Alcohol will not be allowed at the P.E.I. National Park campground at Cavendish during the Cavendish Beach Music Festival the first weekend in July.

The festival is in its fifth year and has proven to be very popular, attracting tens of thousands of people to see acts such as Taylor Swift, George Canyon and Lady Antebellum. Acts this year include Dwight Yoakum and the Dixie Chicks.


With an alcohol ban in place, P.E.I. National Park warden supervisor Roger Steadman is looking for a more family-oriented group of campers during the Cavendish Beach Music Festival. (CBC)

It's three days of country music, fun, and for some, lots of drinking. But the national park has seen enough of the drinking on the festival weekend.

"The weekend of the music festival has seen a marked increase in alcohol-related offences in the campground," said park warden supervisor Roger Steadman.

"Stuff like noise and disturbance, illegal possession of alcohol, intoxicated in public, and also unfortunately some damage and vandalism issues as well."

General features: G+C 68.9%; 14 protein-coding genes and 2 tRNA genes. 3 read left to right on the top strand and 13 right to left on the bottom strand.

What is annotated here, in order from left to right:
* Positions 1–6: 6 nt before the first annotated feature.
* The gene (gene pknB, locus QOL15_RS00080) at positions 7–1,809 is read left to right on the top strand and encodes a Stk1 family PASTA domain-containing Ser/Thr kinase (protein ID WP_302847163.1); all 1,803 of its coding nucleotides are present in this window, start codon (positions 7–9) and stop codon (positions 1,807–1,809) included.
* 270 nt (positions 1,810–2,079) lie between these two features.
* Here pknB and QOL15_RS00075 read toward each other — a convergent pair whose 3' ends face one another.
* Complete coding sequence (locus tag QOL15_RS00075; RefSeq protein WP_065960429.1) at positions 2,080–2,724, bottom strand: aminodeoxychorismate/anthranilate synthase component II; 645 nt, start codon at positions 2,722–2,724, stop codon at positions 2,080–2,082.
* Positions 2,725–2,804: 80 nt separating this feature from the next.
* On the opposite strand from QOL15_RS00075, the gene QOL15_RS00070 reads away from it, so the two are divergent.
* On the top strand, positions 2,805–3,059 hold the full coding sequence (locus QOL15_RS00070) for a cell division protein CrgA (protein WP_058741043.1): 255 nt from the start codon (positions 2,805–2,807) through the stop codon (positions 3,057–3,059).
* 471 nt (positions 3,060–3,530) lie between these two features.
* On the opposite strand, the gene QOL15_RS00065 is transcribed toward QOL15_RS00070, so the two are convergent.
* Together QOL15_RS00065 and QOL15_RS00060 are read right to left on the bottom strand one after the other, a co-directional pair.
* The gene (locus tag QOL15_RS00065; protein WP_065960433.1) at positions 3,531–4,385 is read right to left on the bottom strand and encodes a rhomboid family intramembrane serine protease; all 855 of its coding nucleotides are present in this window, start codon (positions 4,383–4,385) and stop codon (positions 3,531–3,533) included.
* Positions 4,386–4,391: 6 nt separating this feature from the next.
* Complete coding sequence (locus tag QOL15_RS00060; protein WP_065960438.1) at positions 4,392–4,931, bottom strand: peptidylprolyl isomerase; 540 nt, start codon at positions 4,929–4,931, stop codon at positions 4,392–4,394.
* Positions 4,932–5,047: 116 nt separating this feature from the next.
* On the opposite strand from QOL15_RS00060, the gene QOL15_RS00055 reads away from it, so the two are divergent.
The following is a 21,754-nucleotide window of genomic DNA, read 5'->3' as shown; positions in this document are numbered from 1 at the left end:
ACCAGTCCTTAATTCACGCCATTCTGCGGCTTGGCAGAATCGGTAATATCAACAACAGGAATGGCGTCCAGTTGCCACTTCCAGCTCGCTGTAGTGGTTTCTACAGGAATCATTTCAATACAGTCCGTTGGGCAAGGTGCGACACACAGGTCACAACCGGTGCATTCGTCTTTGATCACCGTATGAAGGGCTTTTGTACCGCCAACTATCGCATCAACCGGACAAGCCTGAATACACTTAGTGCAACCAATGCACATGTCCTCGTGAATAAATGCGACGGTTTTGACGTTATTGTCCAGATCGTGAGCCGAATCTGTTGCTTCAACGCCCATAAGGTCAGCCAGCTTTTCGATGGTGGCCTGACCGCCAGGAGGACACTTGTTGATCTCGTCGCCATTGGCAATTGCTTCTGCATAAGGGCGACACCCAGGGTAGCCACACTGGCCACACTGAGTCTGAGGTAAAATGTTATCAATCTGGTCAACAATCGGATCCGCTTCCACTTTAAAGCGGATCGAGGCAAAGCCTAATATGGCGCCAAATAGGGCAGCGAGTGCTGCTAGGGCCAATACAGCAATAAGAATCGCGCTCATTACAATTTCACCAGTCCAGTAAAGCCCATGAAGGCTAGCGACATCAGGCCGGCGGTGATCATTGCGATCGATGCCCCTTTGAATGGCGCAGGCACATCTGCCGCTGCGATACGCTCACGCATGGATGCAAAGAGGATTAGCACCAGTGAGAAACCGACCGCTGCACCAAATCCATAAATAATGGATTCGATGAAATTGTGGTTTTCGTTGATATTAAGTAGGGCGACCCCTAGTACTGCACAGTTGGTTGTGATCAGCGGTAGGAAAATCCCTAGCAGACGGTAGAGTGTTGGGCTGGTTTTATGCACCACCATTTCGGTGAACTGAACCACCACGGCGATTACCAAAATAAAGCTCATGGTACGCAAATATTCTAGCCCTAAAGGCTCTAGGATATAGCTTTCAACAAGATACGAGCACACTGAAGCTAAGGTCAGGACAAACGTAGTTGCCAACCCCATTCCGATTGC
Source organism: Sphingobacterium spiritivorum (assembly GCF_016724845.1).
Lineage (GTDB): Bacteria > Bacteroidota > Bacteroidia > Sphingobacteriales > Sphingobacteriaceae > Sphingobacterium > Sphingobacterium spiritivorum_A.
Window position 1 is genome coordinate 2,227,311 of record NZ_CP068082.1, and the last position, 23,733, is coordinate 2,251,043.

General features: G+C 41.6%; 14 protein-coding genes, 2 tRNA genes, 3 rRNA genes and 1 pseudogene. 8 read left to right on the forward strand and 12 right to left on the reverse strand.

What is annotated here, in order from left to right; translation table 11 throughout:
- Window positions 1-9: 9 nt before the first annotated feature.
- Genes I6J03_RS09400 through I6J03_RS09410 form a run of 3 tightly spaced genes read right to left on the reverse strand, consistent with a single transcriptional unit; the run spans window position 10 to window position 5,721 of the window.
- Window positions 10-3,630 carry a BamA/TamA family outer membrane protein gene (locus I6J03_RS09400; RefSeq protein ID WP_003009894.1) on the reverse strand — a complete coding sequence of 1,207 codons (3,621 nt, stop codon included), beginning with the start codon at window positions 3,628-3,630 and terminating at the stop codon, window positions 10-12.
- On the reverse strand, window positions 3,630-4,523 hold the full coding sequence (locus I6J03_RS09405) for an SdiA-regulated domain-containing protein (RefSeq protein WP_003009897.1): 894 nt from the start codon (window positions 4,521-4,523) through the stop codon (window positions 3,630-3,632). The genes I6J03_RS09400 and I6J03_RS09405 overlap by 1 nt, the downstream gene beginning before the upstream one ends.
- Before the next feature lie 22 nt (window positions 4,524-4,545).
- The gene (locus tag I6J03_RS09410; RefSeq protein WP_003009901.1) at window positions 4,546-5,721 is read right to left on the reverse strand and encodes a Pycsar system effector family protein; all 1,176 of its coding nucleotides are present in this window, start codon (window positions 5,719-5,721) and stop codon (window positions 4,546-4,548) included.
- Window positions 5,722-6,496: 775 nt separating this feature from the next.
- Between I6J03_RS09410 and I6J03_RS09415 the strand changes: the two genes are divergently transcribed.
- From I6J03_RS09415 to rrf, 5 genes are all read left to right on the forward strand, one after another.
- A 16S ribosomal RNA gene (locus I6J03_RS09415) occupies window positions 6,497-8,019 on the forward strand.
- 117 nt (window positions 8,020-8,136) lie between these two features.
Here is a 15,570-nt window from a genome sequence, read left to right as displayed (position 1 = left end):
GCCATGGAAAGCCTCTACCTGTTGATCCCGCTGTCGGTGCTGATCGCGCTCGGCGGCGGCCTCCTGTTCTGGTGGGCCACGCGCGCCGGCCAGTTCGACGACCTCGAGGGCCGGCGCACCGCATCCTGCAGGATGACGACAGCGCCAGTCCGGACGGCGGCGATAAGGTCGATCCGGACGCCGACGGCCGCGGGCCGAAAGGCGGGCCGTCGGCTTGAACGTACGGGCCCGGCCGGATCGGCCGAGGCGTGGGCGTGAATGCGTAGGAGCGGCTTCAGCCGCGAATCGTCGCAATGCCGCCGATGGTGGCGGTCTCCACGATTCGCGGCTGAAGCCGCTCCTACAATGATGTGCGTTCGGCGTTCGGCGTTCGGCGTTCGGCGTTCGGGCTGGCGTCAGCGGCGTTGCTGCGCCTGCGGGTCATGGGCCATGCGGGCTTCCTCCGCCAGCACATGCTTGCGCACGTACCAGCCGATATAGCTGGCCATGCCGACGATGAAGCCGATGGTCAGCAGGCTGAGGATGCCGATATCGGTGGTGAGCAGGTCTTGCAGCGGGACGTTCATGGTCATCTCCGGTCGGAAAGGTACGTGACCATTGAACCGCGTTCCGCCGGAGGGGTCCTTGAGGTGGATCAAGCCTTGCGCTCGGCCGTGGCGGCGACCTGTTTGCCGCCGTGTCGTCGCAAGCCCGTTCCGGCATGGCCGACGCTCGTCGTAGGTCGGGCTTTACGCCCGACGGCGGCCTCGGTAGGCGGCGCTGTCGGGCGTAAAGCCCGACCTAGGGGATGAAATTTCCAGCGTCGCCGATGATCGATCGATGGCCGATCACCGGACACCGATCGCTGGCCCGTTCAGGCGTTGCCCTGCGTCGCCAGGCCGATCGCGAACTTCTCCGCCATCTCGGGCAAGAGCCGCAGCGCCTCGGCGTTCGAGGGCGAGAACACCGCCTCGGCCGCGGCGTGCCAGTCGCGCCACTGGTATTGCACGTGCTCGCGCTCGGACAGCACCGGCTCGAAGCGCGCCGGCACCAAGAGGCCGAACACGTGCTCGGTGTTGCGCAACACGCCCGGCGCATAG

Steadman said from noontime Thursday, July 4 to noontime on Monday, July 8, it will be illegal to have alcohol within Cavendish campground. There will be an increased RCMP presence in the park to enforce the ban. Parks staff may even search vehicles as campers check in.

Steadman believes with the policy in place the campground will attract different group of campers.

"With all the people that come for that event it's safe to say there are at least several hundred that want the kind of opportunity we can provide — a little quieter, more family-oriented —  for that weekend," he said.


The Cavendish Beach Music Festival attracts tens of thousands of country music fans. (CBC)

Not all campground operators in the Cavendish area have had the same problems with rowdy drinkers during the festival. The KOA Kampground is right next to the music festival grounds, and owner Victor Hryckiw said there have been no alcohol-related problems.

But he said his situation is different than the national park's.

"The bigger the park the harder to control," said Hryckiw.

"If you get a certain percentage of ding dongs … and you've got a larger volume of people, your percentage will be more people, right?"

The alcohol ban is not a new idea in the national park. The park used to ban alcohol at all its campgrounds through early July, up until a few years ago.

For mobile device users: Is Parks Canada making the right move with its alcohol ban during the Cavendish Beach Music Festival?